Articles | Volume 18, issue 4
06 Jul 2022
Research article | 06 Jul 2022
Causes of the 2015 North Atlantic cold anomaly in a global state estimate
Rachael N. C. Sanders et al.
No articles found.
Fouzia Fahrin, Daniel C. Jones, Yan Wu, James Keeble, and Alexander T. Archibald
Atmos. Chem. Phys. Discuss.,
Preprint under review for ACPShort summary
We use a machine learning technique called Gaussian Mixture Modeling (GMM) to classify vertical ozone profiles into groups based on how the ozone concentration changes with pressure. Even though the GMM algorithm was not provided with spatial information, the classes are geographically coherent. We also detect signatures of tropical broadening in UKESM1 future climate scenarios. GMM may be useful for understanding ozone structures in modeled and observed datasets.
Oscar Dimdore-Miles, Lesley Gray, Scott Osprey, Jon Robson, Rowan Sutton, and Bablu Sinha
Atmos. Chem. Phys., 22, 4867–4893,Short summary
This study examines interactions between variations in the strength of polar stratospheric winds and circulation in the North Atlantic in a climate model simulation. It finds that the Atlantic Meridional Overturning Circulation (AMOC) responds with oscillations to sets of consecutive Northern Hemisphere winters, which show all strong or all weak polar vortex conditions. The study also shows that a set of strong vortex winters in the 1990s contributed to the recent slowdown in the observed AMOC.
Ehud Strobach, Andrea Molod, Donifan Barahona, Atanas Trayanov, Dimitris Menemenlis, and Gael Forget
Geosci. Model Dev., 15, 2309–2324,Short summary
The Green's functions methodology offers a systematic, easy-to-implement, computationally cheap, scalable, and extendable method to tune uncertain parameters in models accounting for the dependent response of the model to a change in various parameters. Herein, we successfully show for the first time that long-term errors in earth system models can be considerably reduced using Green's functions methodology. The method can be easily applied to any model containing uncertain parameters.
Marilena Oltmanns, N. Penny Holliday, James Screen, D. Gwyn Evans, Simon A. Josey, Sheldon Bacon, and Ben I. Moat
Weather Clim. Dynam. Discuss.,
Revised manuscript under review for WCDShort summary
The Arctic is currently warming twice as fast as the global average. This results in enhanced melting and thus freshwater releases into the North Atlantic. Using a combination of observations and models, we show that atmosphere-ocean feedbacks initiated by freshwater releases into the North Atlantic lead to warmer and drier weather over Europe in subsequent summers. The existence of this dynamical link suggests that European summer weather can potentially be predicted months to years in advance.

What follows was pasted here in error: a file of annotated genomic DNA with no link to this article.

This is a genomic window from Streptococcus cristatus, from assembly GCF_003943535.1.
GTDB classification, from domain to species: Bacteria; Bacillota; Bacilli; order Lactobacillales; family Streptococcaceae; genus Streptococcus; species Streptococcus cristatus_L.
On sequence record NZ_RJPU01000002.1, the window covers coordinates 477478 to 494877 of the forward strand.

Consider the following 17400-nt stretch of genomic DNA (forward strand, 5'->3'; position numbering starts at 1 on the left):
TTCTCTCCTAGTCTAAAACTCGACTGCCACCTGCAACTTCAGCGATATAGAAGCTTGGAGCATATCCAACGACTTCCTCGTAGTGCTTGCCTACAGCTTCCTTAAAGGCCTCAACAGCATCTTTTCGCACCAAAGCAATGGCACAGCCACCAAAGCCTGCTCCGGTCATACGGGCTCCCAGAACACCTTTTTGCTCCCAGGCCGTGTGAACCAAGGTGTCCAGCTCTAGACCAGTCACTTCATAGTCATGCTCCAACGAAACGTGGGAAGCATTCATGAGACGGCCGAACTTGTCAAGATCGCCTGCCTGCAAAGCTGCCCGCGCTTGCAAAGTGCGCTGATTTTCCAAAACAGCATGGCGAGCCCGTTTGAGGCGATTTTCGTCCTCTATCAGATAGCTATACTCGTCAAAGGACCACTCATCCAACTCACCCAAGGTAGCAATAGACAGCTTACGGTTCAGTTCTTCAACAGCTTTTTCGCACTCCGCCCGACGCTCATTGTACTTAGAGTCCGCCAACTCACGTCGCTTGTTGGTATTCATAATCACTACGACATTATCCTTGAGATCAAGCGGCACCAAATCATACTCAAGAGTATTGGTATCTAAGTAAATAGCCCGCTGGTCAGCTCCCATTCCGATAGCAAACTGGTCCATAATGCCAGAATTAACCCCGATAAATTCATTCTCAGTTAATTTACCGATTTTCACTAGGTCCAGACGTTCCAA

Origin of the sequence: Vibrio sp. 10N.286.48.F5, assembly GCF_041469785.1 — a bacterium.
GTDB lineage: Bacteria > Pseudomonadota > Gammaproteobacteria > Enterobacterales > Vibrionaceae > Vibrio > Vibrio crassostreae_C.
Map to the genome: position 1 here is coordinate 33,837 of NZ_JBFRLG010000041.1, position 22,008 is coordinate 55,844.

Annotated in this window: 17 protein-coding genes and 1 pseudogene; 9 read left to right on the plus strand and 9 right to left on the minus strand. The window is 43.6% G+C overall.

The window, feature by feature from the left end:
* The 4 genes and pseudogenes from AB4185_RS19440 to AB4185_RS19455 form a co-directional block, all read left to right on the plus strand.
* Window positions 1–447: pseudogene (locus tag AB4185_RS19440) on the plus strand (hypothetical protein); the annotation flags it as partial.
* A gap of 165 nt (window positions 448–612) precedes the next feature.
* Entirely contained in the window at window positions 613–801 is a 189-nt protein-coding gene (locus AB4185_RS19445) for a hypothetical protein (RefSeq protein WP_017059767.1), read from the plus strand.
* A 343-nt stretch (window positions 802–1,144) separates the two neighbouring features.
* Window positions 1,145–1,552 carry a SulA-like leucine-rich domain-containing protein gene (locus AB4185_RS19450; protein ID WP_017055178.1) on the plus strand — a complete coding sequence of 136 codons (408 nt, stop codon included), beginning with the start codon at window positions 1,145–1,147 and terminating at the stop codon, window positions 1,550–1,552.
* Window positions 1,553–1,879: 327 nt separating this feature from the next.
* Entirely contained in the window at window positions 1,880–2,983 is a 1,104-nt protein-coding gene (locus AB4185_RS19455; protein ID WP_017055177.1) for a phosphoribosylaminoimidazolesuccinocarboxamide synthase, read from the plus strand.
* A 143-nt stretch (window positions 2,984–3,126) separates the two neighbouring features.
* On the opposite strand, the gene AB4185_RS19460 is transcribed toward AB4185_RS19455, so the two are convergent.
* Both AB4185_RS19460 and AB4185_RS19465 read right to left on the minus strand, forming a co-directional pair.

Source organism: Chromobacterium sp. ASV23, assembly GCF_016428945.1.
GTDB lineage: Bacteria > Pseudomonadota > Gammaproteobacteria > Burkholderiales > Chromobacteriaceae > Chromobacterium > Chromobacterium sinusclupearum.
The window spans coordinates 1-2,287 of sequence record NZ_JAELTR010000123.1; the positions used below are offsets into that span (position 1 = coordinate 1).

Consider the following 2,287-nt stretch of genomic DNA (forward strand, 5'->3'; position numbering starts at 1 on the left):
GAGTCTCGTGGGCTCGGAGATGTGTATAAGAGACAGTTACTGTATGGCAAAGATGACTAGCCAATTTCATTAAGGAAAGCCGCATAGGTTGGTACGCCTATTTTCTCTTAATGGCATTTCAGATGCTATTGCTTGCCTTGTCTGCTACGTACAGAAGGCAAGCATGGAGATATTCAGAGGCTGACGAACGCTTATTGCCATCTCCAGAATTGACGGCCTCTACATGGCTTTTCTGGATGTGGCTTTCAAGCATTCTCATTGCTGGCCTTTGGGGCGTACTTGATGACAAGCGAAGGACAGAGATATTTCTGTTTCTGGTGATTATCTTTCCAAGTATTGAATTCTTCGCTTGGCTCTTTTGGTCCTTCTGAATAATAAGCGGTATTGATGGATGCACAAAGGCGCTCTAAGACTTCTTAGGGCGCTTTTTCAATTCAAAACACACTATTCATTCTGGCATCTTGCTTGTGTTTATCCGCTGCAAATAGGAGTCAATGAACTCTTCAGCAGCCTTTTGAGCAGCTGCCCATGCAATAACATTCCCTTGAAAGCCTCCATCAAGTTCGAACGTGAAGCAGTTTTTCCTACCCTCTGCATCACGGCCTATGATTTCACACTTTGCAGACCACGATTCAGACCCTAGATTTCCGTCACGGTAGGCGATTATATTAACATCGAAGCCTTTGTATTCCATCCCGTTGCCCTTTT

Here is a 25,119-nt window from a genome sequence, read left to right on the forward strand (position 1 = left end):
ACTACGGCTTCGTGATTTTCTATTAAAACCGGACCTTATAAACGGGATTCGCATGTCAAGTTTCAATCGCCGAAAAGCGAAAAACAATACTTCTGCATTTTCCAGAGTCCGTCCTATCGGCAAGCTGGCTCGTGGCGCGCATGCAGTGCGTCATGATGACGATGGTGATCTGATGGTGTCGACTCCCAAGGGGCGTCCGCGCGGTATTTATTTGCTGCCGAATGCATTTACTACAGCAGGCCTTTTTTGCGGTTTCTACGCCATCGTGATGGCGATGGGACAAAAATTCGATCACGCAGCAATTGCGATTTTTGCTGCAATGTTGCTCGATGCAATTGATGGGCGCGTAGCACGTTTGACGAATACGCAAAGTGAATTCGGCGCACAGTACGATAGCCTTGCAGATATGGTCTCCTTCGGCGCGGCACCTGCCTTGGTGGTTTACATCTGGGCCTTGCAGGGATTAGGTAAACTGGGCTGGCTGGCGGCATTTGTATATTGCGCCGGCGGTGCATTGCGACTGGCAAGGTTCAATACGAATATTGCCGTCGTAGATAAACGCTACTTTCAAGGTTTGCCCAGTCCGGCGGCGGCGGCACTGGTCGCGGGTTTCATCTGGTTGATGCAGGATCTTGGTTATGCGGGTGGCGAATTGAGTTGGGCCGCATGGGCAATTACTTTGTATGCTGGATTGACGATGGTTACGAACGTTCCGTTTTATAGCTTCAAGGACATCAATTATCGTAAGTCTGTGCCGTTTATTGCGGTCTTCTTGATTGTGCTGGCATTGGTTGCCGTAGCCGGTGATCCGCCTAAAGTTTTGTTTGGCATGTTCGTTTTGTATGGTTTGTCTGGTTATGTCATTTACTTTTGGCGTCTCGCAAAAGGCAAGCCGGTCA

Simon D. A. Thomas, Daniel C. Jones, Anita Faul, Erik Mackie, and Etienne Pauthenet
Ocean Sci., 17, 1545–1562,Short summary
We propose a probabilistic method and a new inter-class comparison metric for highlighting fronts in the Southern Ocean. We compare it with an image processing method that provides a more localised view of fronts that effectively highlights sharp jets. These two complementary approaches offer two views of Southern Ocean structure: the probabilistic method highlights boundaries between coherent thermohaline structures across the entire Southern Ocean, whereas edge detection highlights local jets.
Tillys Petit, M. Susan Lozier, Simon A. Josey, and Stuart A. Cunningham
Ocean Sci., 17, 1353–1365,Short summary
Recent work has highlighted the dominant role of the Irminger and Iceland basins in the production of North Atlantic Deep Water. From our analysis, we find that air–sea fluxes and the ocean surface density field are both key determinants of the buoyancy-driven transformation in the Iceland Basin. However, the spatial distribution of the subpolar mode water (SPMW) transformation is most sensitive to surface density changes as opposed to the direct influence of the air–sea fluxes.
Axel Peytavin, Bruno Sainte-Rose, Gael Forget, and Jean-Michel Campin
Geosci. Model Dev., 14, 4769–4780,Short summary
We present a new algorithm developed at The Ocean Cleanup to update ocean plastic models based on measurements from the field to improve future cleaning operations. Prepared in collaboration with MIT researchers, this initial study presents its use in several analytical and real test cases in which two observers in a flow field record regular observations to update a plastic forecast. We demonstrate this improves the prediction, even with inaccurate knowledge of the water flows driving plastic.
Rachel Furner, Peter Haynes, Dave Munday, Brooks Paige, Daniel C. Jones, and Emily Shuckburgh
Geosci. Model Dev. Discuss.,
Revised manuscript not acceptedShort summary
Traditional weather & climate models are built from physics-based equations, while data-driven models are built from patterns found in datasets using Machine Learning or statistics. There is growing interest in using data-driven models for weather & climate prediction, but confidence in their use depends on understanding the patterns they're finding. We look at this with a simple regression model of ocean temperature and see the patterns found by the regression model are similar to the physics.
Pablo Ortega, Jon I. Robson, Matthew Menary, Rowan T. Sutton, Adam Blaker, Agathe Germe, Jöel J.-M. Hirschi, Bablu Sinha, Leon Hermanson, and Stephen Yeager
Earth Syst. Dynam., 12, 419–438,Short summary
Deep Labrador Sea densities are receiving increasing attention because of their link to many of the processes that govern decadal climate oscillations in the North Atlantic and their potential use as a precursor of those changes. This article explores those links and how they are represented in global climate models, documenting the main differences across models. Models are finally compared with observational products to identify the ones that reproduce the links more realistically.
Adam T. Blaker, Manoj Joshi, Bablu Sinha, David P. Stevens, Robin S. Smith, and Joël J.-M. Hirschi